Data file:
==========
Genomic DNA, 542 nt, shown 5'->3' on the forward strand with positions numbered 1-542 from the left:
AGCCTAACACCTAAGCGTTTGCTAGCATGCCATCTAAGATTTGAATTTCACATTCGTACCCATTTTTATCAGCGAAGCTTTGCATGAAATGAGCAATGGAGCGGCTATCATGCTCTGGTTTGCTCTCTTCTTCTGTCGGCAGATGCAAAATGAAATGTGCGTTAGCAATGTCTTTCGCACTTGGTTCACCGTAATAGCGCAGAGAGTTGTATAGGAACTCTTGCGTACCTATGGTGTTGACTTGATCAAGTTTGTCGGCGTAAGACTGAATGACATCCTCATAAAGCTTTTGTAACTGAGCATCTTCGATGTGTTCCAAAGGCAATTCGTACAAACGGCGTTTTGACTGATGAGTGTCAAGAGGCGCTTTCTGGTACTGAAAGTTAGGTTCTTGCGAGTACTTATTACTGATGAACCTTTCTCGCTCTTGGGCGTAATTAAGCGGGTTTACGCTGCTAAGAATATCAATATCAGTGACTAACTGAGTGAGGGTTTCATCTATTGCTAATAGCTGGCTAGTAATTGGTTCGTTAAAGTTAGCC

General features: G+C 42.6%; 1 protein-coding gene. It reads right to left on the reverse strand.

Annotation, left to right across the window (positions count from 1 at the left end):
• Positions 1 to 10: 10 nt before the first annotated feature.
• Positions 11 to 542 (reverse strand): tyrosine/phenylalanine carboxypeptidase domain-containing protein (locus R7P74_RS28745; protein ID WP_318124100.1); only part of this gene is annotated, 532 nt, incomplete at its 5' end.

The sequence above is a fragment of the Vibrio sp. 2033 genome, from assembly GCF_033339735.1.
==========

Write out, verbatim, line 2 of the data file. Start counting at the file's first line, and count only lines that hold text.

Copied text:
AGCCTAACACCTAAGCGTTTGCTAGCATGCCATCTAAGATTTGAATTTCACATTCGTACCCATTTTTATCAGCGAAGCTTTGCATGAAATGAGCAATGGAGCGGCTATCATGCTCTGGTTTGCTCTCTTCTTCTGTCGGCAGATGCAAAATGAAATGTGCGTTAGCAATGTCTTTCGCACTTGGTTCACCGTAATAGCGCAGAGAGTTGTATAGGAACTCTTGCGTACCTATGGTGTTGACTTGATCAAGTTTGTCGGCGTAAGACTGAATGACATCCTCATAAAGCTTTTGTAACTGAGCATCTTCGATGTGTTCCAAAGGCAATTCGTACAAACGGCGTTTTGACTGATGAGTGTCAAGAGGCGCTTTCTGGTACTGAAAGTTAGGTTCTTGCGAGTACTTATTACTGATGAACCTTTCTCGCTCTTGGGCGTAATTAAGCGGGTTTACGCTGCTAAGAATATCAATATCAGTGACTAACTGAGTGAGGGTTTCATCTATTGCTAATAGCTGGCTAGTAATTGGTTCGTTAAAGTTAGCC